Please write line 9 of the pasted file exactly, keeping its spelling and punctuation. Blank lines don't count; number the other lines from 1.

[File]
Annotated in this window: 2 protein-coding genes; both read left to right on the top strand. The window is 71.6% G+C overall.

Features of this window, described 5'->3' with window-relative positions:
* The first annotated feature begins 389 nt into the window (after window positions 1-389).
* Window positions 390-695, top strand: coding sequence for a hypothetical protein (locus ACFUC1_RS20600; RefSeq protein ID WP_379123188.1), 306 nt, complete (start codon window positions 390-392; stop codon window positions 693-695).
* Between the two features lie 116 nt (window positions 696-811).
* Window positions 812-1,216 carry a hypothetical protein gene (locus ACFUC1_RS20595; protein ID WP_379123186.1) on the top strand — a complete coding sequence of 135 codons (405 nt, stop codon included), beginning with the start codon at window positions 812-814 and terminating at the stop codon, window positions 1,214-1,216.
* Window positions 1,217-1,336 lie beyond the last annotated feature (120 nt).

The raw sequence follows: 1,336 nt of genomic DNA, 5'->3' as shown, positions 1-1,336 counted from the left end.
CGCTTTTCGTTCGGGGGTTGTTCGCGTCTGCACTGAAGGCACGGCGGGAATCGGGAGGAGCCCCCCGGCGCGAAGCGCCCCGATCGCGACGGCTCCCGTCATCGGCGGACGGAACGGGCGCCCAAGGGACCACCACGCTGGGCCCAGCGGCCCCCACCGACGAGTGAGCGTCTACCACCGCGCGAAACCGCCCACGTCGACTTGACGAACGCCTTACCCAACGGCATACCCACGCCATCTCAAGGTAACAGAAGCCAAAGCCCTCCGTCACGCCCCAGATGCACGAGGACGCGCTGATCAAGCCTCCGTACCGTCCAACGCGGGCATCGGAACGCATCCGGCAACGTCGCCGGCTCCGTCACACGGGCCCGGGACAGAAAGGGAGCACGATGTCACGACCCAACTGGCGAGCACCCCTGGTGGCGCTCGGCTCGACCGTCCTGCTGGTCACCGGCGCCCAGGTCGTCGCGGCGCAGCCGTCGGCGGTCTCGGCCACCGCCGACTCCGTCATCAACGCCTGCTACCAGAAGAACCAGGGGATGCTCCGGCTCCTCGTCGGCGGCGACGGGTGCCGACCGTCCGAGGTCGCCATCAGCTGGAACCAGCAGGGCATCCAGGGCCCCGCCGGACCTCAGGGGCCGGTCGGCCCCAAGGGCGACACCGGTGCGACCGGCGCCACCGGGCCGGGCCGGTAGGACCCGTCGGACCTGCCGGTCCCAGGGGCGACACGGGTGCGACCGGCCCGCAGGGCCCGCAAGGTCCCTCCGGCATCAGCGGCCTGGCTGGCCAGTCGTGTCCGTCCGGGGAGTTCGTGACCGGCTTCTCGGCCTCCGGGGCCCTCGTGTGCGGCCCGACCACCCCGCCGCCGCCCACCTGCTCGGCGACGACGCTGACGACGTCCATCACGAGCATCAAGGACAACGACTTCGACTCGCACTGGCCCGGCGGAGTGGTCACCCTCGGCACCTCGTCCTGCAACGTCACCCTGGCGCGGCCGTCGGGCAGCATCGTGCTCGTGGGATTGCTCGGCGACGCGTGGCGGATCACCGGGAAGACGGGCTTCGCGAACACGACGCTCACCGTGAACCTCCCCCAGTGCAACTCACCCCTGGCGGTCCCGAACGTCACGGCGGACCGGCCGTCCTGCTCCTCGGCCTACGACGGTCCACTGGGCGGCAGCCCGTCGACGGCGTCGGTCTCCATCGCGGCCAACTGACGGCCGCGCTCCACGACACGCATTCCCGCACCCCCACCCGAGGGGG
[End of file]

CGCTTTTCGTTCGGGGGTTGTTCGCGTCTGCACTGAAGGCACGGCGGGAATCGGGAGGAGCCCCCCGGCGCGAAGCGCCCCGATCGCGACGGCTCCCGTCATCGGCGGACGGAACGGGCGCCCAAGGGACCACCACGCTGGGCCCAGCGGCCCCCACCGACGAGTGAGCGTCTACCACCGCGCGAAACCGCCCACGTCGACTTGACGAACGCCTTACCCAACGGCATACCCACGCCATCTCAAGGTAACAGAAGCCAAAGCCCTCCGTCACGCCCCAGATGCACGAGGACGCGCTGATCAAGCCTCCGTACCGTCCAACGCGGGCATCGGAACGCATCCGGCAACGTCGCCGGCTCCGTCACACGGGCCCGGGACAGAAAGGGAGCACGATGTCACGACCCAACTGGCGAGCACCCCTGGTGGCGCTCGGCTCGACCGTCCTGCTGGTCACCGGCGCCCAGGTCGTCGCGGCGCAGCCGTCGGCGGTCTCGGCCACCGCCGACTCCGTCATCAACGCCTGCTACCAGAAGAACCAGGGGATGCTCCGGCTCCTCGTCGGCGGCGACGGGTGCCGACCGTCCGAGGTCGCCATCAGCTGGAACCAGCAGGGCATCCAGGGCCCCGCCGGACCTCAGGGGCCGGTCGGCCCCAAGGGCGACACCGGTGCGACCGGCGCCACCGGGCCGGGCCGGTAGGACCCGTCGGACCTGCCGGTCCCAGGGGCGACACGGGTGCGACCGGCCCGCAGGGCCCGCAAGGTCCCTCCGGCATCAGCGGCCTGGCTGGCCAGTCGTGTCCGTCCGGGGAGTTCGTGACCGGCTTCTCGGCCTCCGGGGCCCTCGTGTGCGGCCCGACCACCCCGCCGCCGCCCACCTGCTCGGCGACGACGCTGACGACGTCCATCACGAGCATCAAGGACAACGACTTCGACTCGCACTGGCCCGGCGGAGTGGTCACCCTCGGCACCTCGTCCTGCAACGTCACCCTGGCGCGGCCGTCGGGCAGCATCGTGCTCGTGGGATTGCTCGGCGACGCGTGGCGGATCACCGGGAAGACGGGCTTCGCGAACACGACGCTCACCGTGAACCTCCCCCAGTGCAACTCACCCCTGGCGGTCCCGAACGTCACGGCGGACCGGCCGTCCTGCTCCTCGGCCTACGACGGTCCACTGGGCGGCAGCCCGTCGACGGCGTCGGTCTCCATCGCGGCCAACTGACGGCCGCGCTCCACGACACGCATTCCCGCACCCCCACCCGAGGGGG